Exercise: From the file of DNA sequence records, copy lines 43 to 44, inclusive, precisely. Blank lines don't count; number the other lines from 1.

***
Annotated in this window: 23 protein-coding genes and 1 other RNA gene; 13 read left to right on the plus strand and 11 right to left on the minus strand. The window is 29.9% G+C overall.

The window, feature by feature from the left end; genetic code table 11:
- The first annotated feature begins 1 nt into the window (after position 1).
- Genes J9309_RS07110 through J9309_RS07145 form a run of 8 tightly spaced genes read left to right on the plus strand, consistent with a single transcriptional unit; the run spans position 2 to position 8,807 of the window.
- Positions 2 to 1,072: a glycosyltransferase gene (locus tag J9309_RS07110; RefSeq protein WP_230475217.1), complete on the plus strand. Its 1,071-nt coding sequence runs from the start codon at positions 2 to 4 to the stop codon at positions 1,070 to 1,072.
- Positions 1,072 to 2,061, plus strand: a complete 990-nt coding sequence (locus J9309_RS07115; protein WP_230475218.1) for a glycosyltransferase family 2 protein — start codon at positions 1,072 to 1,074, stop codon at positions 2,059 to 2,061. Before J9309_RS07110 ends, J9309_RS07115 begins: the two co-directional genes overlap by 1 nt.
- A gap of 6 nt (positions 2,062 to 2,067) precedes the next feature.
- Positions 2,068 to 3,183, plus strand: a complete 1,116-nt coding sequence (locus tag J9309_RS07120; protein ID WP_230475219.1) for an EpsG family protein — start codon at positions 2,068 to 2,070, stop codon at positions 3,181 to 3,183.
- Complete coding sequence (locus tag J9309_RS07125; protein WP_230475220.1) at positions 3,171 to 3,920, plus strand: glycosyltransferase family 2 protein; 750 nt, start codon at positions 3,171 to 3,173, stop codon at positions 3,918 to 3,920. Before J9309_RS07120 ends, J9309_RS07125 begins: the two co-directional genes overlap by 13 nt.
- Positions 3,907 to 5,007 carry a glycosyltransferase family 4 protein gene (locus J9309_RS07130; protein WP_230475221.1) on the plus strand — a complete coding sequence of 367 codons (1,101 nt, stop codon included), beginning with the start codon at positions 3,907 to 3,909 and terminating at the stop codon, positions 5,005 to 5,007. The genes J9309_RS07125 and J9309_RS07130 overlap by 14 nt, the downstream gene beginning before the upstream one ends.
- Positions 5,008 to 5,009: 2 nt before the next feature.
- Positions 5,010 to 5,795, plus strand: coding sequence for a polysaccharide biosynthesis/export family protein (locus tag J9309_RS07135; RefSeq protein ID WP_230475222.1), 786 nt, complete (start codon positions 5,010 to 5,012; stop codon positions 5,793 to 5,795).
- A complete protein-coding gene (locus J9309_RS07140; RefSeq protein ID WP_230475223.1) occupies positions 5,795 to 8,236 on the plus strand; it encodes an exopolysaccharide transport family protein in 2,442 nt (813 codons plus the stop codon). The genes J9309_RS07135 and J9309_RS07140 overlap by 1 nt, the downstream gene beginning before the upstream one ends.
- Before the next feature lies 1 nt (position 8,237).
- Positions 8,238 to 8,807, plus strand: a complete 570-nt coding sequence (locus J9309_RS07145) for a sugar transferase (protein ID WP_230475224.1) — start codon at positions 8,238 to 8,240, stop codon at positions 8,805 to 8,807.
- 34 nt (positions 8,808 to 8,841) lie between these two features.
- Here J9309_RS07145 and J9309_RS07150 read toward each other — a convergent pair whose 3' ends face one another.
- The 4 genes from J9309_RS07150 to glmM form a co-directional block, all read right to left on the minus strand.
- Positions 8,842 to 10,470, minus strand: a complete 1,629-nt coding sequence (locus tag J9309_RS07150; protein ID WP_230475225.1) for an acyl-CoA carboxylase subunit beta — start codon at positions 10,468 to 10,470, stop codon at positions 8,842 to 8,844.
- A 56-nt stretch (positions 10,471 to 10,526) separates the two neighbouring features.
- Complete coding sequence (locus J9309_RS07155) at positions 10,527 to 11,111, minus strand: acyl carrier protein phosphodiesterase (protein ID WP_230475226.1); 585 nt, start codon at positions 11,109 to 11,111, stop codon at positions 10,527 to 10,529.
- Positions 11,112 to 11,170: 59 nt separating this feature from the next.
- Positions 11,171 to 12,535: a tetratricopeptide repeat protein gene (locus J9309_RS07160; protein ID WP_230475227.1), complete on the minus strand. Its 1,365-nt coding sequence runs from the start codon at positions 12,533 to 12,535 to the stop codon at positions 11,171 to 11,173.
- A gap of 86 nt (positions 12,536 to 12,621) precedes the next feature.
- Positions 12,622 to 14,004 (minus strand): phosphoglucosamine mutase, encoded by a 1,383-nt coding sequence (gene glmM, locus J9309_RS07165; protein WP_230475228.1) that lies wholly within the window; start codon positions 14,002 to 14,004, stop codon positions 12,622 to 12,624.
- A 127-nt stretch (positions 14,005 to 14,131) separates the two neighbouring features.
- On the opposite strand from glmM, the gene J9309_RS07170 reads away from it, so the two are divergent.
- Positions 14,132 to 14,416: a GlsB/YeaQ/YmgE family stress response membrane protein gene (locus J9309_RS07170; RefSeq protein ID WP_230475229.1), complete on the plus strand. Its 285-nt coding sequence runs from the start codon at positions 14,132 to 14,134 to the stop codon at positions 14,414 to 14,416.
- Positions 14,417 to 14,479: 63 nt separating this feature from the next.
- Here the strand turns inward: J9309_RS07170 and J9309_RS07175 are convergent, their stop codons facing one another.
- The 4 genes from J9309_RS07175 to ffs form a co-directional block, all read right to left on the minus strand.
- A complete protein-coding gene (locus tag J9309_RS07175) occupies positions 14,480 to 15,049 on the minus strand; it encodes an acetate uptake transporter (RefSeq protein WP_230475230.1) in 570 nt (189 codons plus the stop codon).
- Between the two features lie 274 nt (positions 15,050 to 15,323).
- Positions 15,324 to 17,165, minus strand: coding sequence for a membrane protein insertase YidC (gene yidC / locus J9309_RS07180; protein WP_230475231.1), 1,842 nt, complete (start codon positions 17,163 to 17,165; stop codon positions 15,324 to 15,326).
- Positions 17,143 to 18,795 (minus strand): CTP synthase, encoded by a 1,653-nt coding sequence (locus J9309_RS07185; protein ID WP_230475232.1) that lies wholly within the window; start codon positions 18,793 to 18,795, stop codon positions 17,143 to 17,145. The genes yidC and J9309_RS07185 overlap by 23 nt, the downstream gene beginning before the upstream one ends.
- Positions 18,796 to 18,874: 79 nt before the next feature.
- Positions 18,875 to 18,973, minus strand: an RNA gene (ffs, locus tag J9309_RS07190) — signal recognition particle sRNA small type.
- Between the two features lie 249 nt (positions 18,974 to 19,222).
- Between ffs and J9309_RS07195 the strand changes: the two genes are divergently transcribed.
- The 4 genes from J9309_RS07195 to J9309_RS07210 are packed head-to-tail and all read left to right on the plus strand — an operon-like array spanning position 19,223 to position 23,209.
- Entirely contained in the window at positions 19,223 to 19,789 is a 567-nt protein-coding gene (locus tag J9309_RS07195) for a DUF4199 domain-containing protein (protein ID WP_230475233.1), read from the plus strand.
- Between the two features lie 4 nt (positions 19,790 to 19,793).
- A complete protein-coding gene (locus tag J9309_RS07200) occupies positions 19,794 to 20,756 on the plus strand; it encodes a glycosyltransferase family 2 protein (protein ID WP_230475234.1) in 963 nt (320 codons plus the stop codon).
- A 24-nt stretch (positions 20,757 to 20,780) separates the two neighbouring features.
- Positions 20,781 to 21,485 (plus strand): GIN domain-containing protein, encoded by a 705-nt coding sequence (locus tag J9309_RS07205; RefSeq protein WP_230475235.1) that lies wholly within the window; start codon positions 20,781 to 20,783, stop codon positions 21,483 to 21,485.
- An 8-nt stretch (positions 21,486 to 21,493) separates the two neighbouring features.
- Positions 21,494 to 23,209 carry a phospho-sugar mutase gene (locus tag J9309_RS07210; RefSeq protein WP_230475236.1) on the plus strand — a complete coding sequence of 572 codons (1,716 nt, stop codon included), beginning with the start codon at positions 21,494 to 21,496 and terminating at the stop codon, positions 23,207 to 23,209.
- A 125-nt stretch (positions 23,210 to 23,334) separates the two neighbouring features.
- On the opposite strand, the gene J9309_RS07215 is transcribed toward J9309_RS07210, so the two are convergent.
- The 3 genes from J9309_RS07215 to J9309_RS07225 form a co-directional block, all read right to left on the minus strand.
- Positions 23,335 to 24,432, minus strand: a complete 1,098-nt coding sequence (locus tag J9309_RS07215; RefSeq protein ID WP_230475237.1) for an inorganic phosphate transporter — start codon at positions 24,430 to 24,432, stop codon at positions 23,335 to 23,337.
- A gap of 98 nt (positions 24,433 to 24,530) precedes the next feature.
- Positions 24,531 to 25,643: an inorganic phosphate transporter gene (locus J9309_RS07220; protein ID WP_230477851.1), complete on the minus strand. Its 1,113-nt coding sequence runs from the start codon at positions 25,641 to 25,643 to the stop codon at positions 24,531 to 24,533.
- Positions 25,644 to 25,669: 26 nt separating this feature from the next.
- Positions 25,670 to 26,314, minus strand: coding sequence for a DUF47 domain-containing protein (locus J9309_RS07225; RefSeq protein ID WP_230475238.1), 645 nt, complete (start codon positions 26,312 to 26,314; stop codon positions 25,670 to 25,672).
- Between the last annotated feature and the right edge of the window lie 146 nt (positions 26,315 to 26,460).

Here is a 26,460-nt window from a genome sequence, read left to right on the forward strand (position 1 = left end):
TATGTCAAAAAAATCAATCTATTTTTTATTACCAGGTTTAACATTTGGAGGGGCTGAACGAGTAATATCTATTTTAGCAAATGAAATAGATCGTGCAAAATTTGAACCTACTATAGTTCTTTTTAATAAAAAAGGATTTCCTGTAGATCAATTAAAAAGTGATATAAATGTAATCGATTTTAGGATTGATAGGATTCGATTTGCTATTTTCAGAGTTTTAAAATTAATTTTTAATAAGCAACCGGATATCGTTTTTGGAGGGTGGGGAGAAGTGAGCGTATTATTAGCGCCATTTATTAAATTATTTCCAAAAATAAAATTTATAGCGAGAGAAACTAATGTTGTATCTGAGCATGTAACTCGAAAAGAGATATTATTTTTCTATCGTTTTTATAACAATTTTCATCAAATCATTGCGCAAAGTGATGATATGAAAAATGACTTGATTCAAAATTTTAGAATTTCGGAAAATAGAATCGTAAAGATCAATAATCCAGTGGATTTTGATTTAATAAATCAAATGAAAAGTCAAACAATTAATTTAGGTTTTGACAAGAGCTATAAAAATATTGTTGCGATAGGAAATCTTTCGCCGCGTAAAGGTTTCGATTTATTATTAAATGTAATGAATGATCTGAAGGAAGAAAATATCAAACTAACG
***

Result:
- A complete protein-coding gene (locus tag J9309_RS07200) occupies positions 19,794 to 20,756 on the plus strand; it encodes a glycosyltransferase family 2 protein (protein ID WP_230475234.1) in 963 nt (320 codons plus the stop codon).
- A 24-nt stretch (positions 20,757 to 20,780) separates the two neighbouring features.